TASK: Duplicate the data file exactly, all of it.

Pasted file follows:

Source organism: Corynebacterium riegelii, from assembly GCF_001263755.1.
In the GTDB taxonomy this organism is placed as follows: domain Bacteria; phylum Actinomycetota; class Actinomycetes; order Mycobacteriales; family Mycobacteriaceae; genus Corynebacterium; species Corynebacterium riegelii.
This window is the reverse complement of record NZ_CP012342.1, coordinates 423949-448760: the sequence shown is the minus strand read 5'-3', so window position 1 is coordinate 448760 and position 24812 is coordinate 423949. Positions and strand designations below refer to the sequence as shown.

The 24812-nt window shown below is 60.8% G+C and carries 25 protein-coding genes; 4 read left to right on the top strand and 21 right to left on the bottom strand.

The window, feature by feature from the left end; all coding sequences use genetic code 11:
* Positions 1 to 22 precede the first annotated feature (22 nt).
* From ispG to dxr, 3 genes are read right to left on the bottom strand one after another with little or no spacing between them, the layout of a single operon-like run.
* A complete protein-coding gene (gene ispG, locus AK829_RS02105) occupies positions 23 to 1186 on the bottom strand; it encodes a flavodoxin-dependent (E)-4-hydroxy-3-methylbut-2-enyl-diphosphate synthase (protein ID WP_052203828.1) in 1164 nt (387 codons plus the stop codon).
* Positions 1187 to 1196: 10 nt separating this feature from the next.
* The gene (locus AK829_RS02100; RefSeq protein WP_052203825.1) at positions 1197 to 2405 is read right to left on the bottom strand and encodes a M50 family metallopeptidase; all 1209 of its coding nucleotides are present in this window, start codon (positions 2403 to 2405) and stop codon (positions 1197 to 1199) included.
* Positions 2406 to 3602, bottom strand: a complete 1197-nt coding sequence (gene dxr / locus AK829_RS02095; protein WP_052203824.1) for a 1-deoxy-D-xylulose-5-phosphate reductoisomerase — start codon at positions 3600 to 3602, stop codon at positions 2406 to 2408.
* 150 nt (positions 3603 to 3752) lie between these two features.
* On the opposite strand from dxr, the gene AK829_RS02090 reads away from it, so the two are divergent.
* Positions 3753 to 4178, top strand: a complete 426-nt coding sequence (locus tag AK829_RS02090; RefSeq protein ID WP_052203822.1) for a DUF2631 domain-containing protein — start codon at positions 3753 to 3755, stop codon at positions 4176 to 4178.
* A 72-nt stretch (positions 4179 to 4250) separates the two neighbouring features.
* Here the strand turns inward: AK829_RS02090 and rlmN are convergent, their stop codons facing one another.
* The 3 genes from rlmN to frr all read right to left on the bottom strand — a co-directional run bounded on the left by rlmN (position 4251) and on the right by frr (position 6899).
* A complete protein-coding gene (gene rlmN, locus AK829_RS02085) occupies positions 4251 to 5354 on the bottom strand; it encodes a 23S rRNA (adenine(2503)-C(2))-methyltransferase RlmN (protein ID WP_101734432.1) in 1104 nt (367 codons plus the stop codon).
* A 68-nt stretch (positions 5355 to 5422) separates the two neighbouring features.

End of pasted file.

Source organism: Corynebacterium riegelii, from assembly GCF_001263755.1.
In the GTDB taxonomy this organism is placed as follows: domain Bacteria; phylum Actinomycetota; class Actinomycetes; order Mycobacteriales; family Mycobacteriaceae; genus Corynebacterium; species Corynebacterium riegelii.
This window is the reverse complement of record NZ_CP012342.1, coordinates 423949-448760: the sequence shown is the minus strand read 5'-3', so window position 1 is coordinate 448760 and position 24812 is coordinate 423949. Positions and strand designations below refer to the sequence as shown.

The 24812-nt window shown below is 60.8% G+C and carries 25 protein-coding genes; 4 read left to right on the top strand and 21 right to left on the bottom strand.

The window, feature by feature from the left end; all coding sequences use genetic code 11:
* Positions 1 to 22 precede the first annotated feature (22 nt).
* From ispG to dxr, 3 genes are read right to left on the bottom strand one after another with little or no spacing between them, the layout of a single operon-like run.
* A complete protein-coding gene (gene ispG, locus AK829_RS02105) occupies positions 23 to 1186 on the bottom strand; it encodes a flavodoxin-dependent (E)-4-hydroxy-3-methylbut-2-enyl-diphosphate synthase (protein ID WP_052203828.1) in 1164 nt (387 codons plus the stop codon).
* Positions 1187 to 1196: 10 nt separating this feature from the next.
* The gene (locus AK829_RS02100; RefSeq protein WP_052203825.1) at positions 1197 to 2405 is read right to left on the bottom strand and encodes a M50 family metallopeptidase; all 1209 of its coding nucleotides are present in this window, start codon (positions 2403 to 2405) and stop codon (positions 1197 to 1199) included.
* Positions 2406 to 3602, bottom strand: a complete 1197-nt coding sequence (gene dxr / locus AK829_RS02095; protein WP_052203824.1) for a 1-deoxy-D-xylulose-5-phosphate reductoisomerase — start codon at positions 3600 to 3602, stop codon at positions 2406 to 2408.
* 150 nt (positions 3603 to 3752) lie between these two features.
* On the opposite strand from dxr, the gene AK829_RS02090 reads away from it, so the two are divergent.
* Positions 3753 to 4178, top strand: a complete 426-nt coding sequence (locus tag AK829_RS02090; RefSeq protein ID WP_052203822.1) for a DUF2631 domain-containing protein — start codon at positions 3753 to 3755, stop codon at positions 4176 to 4178.
* A 72-nt stretch (positions 4179 to 4250) separates the two neighbouring features.
* Here the strand turns inward: AK829_RS02090 and rlmN are convergent, their stop codons facing one another.
* The 3 genes from rlmN to frr all read right to left on the bottom strand — a co-directional run bounded on the left by rlmN (position 4251) and on the right by frr (position 6899).
* A complete protein-coding gene (gene rlmN, locus AK829_RS02085) occupies positions 4251 to 5354 on the bottom strand; it encodes a 23S rRNA (adenine(2503)-C(2))-methyltransferase RlmN (protein ID WP_101734432.1) in 1104 nt (367 codons plus the stop codon).
* A 68-nt stretch (positions 5355 to 5422) separates the two neighbouring features.